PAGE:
If the student can’t (or won’t) pay for the book they lost or damaged, ask them to serve some classroom community service to make up for it. They could re-shelve books and organize the library, wipe out the book baskets, help you sticker and label new titles, or help with any other classroom tasks you might have. This provides a natural consequence for the student’s actions and will hopefully encourage them to be more careful with your materials in the future.
It can be incredibly frustrating to invest so much into your library to find that students simply aren’t using it. Before you lose your mind, take a breath and a step back, and observe your students’ habits. Are they not reading at all, or are they just not reading your books? If they’re not reading your books, are they checking out books from the school library or bringing them from home? No matter the answers to these questions, you have options forward.
Find out why. Talk to your students. Likely, they aren’t reading because they don’t want to, which means you may have to do some extra legwork to get interesting books into their hands and hook them on reading. Go back to Part 5 and retry some of the engagement activities. Regularly schedule time for First Chapter Fridays. Have your students do book talks of the books they have loved. Get your students making lists in their notebooks of books they’d like to read next. Show them inspiration for those lists from Goodread lists or lists compiled by book blogs that are appropriate for their age group. They can read a bunch of descriptions of possible books in a short amount of time and add them to their lists. Survey students to find out their individual interests and use what you learned to personally recommend a book for each student- there is nothing quite so powerful as “Hey, I saw this book and I thought of you!” to get students reading.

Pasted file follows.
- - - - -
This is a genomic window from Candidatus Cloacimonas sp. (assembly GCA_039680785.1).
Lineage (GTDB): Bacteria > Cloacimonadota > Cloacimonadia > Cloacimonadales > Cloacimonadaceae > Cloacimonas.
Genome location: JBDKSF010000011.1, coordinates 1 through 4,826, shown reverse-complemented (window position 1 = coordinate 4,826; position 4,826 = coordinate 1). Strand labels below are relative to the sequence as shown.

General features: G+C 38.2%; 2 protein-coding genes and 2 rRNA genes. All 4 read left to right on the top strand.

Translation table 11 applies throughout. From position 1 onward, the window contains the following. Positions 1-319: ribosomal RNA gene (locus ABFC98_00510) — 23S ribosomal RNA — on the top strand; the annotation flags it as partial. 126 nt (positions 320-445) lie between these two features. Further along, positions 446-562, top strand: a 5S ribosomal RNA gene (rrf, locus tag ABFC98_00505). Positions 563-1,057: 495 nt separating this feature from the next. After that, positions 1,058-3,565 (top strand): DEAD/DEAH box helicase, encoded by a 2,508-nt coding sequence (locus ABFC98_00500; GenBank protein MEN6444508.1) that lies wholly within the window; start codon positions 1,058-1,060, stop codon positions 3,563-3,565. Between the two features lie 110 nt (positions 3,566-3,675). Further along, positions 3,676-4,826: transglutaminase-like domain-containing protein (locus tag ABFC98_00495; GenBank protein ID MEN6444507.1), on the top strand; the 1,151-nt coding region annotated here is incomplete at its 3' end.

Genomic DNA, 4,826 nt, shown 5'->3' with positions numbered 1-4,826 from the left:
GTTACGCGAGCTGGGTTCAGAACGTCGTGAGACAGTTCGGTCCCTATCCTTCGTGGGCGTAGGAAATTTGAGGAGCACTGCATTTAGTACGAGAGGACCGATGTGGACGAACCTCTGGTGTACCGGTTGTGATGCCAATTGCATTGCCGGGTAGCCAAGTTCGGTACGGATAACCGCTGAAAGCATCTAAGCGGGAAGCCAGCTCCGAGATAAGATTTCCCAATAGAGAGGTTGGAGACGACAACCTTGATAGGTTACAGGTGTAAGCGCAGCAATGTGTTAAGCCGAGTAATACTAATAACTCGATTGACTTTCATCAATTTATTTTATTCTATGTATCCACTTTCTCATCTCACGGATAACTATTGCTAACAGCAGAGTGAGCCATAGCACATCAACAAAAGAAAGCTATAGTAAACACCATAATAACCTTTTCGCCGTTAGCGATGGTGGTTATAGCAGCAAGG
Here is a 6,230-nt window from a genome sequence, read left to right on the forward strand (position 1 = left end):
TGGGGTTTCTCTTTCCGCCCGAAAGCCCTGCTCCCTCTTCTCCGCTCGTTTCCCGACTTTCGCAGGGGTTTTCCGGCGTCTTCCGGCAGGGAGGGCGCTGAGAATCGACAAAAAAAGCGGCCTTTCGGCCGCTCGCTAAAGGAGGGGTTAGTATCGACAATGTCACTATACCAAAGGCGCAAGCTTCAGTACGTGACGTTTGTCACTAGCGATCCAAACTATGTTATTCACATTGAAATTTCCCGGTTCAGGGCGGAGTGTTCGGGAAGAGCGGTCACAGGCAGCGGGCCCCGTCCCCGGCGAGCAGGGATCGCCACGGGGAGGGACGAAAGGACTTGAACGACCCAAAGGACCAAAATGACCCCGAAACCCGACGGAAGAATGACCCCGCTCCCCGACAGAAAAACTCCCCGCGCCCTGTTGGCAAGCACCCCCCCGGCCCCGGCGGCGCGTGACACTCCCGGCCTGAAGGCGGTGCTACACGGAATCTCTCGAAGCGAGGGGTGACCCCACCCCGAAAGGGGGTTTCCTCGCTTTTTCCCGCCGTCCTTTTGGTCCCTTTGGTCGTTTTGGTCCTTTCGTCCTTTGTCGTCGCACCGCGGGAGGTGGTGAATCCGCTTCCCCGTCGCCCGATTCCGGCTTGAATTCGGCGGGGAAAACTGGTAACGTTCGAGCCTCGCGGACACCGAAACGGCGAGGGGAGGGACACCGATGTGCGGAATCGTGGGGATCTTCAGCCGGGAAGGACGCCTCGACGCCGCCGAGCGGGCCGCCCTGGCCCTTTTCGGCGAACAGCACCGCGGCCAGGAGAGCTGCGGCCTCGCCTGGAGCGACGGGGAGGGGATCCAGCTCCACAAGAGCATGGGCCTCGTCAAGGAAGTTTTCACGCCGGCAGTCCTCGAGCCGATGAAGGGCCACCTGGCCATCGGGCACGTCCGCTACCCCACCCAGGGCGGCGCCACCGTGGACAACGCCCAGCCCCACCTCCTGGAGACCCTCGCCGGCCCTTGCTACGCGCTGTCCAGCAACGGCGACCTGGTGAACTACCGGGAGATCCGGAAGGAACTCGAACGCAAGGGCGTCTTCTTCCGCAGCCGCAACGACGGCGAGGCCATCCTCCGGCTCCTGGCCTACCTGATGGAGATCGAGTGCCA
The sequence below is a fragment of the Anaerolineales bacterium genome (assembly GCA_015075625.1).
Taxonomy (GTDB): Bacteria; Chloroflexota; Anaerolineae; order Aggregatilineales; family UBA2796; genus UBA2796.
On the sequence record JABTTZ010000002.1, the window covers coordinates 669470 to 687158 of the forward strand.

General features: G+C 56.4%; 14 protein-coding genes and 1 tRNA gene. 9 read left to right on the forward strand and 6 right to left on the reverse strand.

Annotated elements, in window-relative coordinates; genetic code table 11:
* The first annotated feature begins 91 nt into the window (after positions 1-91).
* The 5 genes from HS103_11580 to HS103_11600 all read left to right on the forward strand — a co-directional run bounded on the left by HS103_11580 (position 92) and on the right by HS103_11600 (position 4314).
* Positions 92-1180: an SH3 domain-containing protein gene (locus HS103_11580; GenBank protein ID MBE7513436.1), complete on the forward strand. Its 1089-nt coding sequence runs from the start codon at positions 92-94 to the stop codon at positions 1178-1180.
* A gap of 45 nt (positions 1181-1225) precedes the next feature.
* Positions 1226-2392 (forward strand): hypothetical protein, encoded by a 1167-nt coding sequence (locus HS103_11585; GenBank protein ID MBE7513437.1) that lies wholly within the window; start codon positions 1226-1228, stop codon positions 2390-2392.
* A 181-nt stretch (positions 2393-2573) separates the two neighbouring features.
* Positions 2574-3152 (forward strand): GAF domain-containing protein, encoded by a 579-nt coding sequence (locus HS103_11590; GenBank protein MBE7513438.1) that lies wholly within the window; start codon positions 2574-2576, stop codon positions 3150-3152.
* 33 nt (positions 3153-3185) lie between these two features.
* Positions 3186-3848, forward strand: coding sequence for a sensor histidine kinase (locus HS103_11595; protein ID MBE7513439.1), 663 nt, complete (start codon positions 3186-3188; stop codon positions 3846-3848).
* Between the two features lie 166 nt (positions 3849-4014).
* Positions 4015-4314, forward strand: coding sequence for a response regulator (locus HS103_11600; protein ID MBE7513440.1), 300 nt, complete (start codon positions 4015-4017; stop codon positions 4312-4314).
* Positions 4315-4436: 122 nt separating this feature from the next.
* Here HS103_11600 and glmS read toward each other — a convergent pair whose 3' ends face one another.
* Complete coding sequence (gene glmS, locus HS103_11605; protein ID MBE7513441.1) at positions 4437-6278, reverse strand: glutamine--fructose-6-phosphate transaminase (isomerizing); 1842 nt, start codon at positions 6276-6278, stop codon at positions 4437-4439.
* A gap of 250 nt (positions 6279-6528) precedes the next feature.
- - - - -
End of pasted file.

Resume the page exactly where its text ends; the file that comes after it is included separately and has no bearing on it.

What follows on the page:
My first response to this is heck yeah, they’re reading! Who cares where the books are coming from as long as students are engaging with them! But that’s not what we’re here to talk about, so let’s zero in on some possible causes. Again, the best first step is always to go directly to the source and talk to your students. You may find that your checkout schedule isn’t lining up with their reading habits. It may be that you simply have a bunch of students fortunate enough to have parents who support their reading habits with trips to bookstores or the local library. But you may also find a wakeup call that the books in your library aren’t interesting or relevant enough for your current group of students.